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Applying for Graduate School in the Social Sciences: What on earth possessed me (possibly the spirit of Margaret Mead)

I am just going to admit it: I absolutely love school. I love sitting in classrooms, taking detailed, organized notes, engaging in heated debates over metaphysical ethical dilemmas, and that moment when you’re researching a paper you realize that it’s not a bore it’s, dare a say it, fun. Of course, the non-academic scene is wonderful as well, if not better, than the post-college world (especially since I’ve realized that in the real world Thursday night is not a weekend night, and you are expected to come into work Friday functional and not hung-over). Despite that disappointing setback, I do want to attend graduate school for my Ph.D., even if means I must continue to adhere to that ridiculous “Thursday night isn’t a weekend night” rule.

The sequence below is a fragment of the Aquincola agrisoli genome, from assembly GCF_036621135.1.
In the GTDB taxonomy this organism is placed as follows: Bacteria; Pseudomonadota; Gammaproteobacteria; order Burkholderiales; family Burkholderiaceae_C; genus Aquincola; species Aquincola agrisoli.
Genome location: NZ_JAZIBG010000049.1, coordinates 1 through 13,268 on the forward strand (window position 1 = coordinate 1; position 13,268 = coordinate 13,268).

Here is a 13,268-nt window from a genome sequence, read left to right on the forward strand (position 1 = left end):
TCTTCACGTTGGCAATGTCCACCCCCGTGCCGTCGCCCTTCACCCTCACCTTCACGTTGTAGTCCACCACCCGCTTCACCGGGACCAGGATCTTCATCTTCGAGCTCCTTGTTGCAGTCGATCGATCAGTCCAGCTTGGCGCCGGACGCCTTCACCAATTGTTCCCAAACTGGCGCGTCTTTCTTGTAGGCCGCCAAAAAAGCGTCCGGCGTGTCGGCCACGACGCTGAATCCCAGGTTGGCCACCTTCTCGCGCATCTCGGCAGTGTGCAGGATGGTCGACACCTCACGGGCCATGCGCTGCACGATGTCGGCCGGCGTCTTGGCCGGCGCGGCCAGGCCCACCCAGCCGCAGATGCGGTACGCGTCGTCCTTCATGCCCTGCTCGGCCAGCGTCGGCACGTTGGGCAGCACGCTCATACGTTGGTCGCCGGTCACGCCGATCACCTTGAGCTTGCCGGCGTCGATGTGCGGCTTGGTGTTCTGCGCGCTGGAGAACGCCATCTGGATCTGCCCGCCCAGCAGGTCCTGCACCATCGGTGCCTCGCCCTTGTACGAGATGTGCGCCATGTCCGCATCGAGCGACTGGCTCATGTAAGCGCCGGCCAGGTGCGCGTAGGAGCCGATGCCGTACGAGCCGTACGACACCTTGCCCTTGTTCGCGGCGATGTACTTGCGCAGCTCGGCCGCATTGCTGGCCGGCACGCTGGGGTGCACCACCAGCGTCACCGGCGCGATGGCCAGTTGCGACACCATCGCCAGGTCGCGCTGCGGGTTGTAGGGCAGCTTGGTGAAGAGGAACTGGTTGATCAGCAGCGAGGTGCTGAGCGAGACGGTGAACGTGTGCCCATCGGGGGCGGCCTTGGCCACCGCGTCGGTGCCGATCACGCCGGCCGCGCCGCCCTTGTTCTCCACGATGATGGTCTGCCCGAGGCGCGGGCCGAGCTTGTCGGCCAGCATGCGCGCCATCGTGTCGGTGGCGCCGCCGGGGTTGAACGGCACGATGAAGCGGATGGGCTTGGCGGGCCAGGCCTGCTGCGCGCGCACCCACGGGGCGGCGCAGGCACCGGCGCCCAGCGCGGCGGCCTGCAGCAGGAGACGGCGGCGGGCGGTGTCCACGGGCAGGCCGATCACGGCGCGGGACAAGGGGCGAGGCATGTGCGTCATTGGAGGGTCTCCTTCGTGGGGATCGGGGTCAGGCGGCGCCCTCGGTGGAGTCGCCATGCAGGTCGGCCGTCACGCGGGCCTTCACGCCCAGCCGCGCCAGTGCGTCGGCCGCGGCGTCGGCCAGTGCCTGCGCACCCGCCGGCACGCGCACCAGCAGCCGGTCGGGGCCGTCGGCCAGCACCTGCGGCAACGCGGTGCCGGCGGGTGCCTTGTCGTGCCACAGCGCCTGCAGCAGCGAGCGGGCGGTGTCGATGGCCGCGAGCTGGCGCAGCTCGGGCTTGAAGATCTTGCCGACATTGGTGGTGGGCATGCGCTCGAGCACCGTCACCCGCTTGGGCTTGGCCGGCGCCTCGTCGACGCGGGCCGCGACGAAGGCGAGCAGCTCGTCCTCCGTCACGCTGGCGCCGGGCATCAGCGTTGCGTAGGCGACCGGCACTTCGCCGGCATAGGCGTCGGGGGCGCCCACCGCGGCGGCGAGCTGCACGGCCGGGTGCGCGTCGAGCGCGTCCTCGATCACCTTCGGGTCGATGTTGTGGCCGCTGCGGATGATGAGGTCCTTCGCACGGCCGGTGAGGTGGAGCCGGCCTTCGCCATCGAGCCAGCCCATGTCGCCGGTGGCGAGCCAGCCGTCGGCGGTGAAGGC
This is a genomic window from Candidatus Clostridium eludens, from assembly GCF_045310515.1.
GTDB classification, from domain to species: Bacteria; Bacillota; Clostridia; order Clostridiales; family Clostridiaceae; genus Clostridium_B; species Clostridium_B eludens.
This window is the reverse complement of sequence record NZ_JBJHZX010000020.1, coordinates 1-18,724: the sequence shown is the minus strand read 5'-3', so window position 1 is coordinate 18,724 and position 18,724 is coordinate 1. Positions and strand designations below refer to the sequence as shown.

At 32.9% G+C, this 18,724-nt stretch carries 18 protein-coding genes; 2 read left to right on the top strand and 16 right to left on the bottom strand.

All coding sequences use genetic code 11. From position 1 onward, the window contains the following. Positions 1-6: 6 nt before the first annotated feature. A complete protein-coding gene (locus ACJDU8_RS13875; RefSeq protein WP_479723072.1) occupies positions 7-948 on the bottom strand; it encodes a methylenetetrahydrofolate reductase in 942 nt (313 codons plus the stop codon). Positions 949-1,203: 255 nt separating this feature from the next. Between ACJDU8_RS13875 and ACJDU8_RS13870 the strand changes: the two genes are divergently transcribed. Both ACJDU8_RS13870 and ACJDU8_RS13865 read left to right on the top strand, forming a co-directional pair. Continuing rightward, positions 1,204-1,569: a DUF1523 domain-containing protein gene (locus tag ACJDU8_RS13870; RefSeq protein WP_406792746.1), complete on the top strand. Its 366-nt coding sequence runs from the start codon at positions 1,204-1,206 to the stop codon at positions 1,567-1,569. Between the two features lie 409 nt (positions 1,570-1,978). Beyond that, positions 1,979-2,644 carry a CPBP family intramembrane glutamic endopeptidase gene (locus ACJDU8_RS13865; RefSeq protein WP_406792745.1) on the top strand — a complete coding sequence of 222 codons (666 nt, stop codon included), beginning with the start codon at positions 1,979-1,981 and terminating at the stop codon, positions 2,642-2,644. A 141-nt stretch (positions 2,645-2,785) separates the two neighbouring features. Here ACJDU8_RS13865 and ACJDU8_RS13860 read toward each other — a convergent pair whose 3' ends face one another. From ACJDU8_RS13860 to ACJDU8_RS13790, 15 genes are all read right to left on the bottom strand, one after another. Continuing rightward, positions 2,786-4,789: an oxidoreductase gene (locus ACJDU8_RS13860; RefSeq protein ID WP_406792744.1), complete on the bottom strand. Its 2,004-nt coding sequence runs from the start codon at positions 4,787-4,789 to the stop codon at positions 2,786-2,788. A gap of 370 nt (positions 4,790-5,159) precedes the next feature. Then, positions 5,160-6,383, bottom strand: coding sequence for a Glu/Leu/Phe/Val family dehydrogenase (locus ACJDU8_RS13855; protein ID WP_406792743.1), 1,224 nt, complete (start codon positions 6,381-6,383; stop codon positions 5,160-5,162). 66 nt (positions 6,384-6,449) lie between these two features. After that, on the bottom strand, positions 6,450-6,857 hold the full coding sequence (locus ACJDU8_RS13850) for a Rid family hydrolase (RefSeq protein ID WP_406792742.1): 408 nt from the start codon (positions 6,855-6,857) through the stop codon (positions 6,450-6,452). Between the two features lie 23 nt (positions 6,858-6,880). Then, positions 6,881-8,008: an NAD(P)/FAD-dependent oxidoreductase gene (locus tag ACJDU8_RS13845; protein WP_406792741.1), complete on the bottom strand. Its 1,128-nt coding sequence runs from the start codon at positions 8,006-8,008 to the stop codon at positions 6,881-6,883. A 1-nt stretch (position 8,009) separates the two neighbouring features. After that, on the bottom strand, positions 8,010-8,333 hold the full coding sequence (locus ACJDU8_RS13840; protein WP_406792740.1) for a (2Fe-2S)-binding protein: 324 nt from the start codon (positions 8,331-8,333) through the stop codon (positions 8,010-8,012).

However, any graduate student, professor, or other academic will quickly inform you that you can’t simply apply graduate school because “you love school.” You must have some sort of grand scientific question that explores a troubling short-coming of a specific field while also contributing to the knowledge of the greater scientific community. If that wasn’t daunting enough, your research must also solve some greater global issue and ultimately improve the quality of education, government, society, and life. You are expected to sell your soul to some faceless institution, engage in wicked little diatribes with your cohorts, and try not to feel too stupid when meeting with your advisor. So you can’t just apply to graduate school, an inordinate amount of confidence is required before you even email the godlike, herculean professor who shares your research interests. No wonder I’ve taken a circumspect approach to this whole graduate school business in an effort to focus on how I must articulate what it is I want to do with life. It is during this journey of self-discovery that I’ve realized you must be not only self-assured, but also considerably unhinged to apply to graduate school.